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Wednesday 20th June 2018

What is Treacher Collins syndrome?

18th November 2010

Jono Lancaster explains about the challenges of living with Treacher Collins syndrome.

rescued livesQ

Jono Lancaster is 26 and has Treacher Collins syndrome, a genetic disorder that affected the way his facial bones developed while he was in his mother's womb.

He has no cheekbones, his eyes droop downwards and he has problems with his hearing and has had several operations.

Although Treacher Collins is a rare genetic condition that can affect anyone, it affects some one in 10,000 babies in the UK.

The chances of sufferers passing it on to children are thought to be about 50%. People with it often have problems with hearing, breathing and eating and many need specialised hearing aids or speech therapy.

Given up by his parents for adoption when he was only 36 hours old, he has come to terms with his looks but suffered depression as a teenager.

Lacking confidence and desperate to have friends he did what he describes as “stupid things” as deep down he became lonelier.

Life changed when he was offered a job in a bar and while it was tough, it gave him confidence, enough so to start dating, get a job in a gym and do a diploma in sports science at college and a fitness instructor course.

The job in the gym led to him meeting his long-term girlfriend, 20-year-old Laura Richardson.

He now works as a team leader with adults with autism but wants people to be more aware of what Treacher Collins is - and how to deal with it.


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Megan Strickland

Friday 19th November 2010 @ 2:26

I was really fascinated with how you are changing your life right now and hope it continues to improve the way you hope. I also have treacher collins; i was diagnosed with it when i was 3. And being a school student, i always have my good days and my bad days. And for me it is easy to get discouraged and to give up easily. But after reading your article it made me realize that i shouldn't make low expectations for myself and that i can reach my goals and that i can reach for my high expectations as well. And i really like your article! It makes me feel like I am not alone! :) :)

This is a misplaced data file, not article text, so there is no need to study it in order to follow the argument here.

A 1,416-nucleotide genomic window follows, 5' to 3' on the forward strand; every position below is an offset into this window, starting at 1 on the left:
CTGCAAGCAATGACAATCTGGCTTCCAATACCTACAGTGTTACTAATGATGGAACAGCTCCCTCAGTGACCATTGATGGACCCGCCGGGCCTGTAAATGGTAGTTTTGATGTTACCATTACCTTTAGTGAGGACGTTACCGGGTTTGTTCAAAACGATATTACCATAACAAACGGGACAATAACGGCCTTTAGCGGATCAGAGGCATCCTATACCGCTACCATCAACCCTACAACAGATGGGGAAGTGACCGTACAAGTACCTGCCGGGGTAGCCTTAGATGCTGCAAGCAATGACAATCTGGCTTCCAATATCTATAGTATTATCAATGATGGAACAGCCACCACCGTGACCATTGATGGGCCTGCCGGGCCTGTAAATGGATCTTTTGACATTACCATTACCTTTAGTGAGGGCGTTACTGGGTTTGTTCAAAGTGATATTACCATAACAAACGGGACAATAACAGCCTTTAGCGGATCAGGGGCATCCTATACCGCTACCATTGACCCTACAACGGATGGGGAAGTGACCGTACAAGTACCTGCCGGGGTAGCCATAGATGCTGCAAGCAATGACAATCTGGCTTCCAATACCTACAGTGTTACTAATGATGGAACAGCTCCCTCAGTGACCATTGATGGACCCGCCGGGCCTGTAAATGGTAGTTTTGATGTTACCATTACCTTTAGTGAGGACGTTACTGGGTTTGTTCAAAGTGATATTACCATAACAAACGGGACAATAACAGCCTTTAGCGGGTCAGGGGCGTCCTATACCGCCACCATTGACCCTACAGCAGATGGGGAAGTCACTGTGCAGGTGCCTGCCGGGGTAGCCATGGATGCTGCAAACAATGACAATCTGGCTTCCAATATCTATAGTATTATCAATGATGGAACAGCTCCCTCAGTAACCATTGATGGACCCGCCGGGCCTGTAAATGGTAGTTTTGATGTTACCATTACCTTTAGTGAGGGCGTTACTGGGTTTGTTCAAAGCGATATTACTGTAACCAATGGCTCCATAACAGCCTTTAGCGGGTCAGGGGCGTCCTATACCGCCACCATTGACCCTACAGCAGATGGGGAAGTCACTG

Friday 19th November 2010 @ 11:04

I really enjoyed the documentry last nite, my sister and my neice both have Treacher Collins and like yourself they are both amazing. My neice has it quite severley she has a tracheostomy, small bottom jaw, no cheekbones, under developed ears, cleft pallett and she just loves life and gets on with things. Id like to say I think your an amazing person with lots of drive and ambition and wish you every success and happiness for the furure.


Friday 19th November 2010 @ 11:52

I was interested to watch the programme as myself, my dad and my brother have TC. It was interesting to note the different attitude i have towards it as my parents encouraged me a lot. One criticism would be that the TC that much. I am lucky, my dad was chairman of the TC family Support group for years and have met many others with TC, young and adult. I would have liked more to have been said about it really and some of the effects. It didn't even deal with the fact that severity can vary, or the fact that the chance of having a TC baby increases for your second child.

I'm a teacher and have fought hard to come to this level. I work not far from where Jono grew up. The kids are asing me if I watched the programme but their understanding of TC hasn't improved (they are 11-16 yr old) so to me, it was pointless.

I also think the slant about how luck he was to have a g/f was sly. Of course he deserves it, who doesn't. It really seemed to me like they were saying 'Well done' for achieving it and also making out that no one in the world looks beyond facial features. My dad was married, my bro with TC has a non TC g/f and I have a non TC boyfriend (and I've had more than one long lasting relationship since I was 18).

I would be interested in meeting with Jono and talking through his experiences. There is a lot of support out there to help parents with the worst and what to expect, but no one every shows the good, which was a positive about the show.

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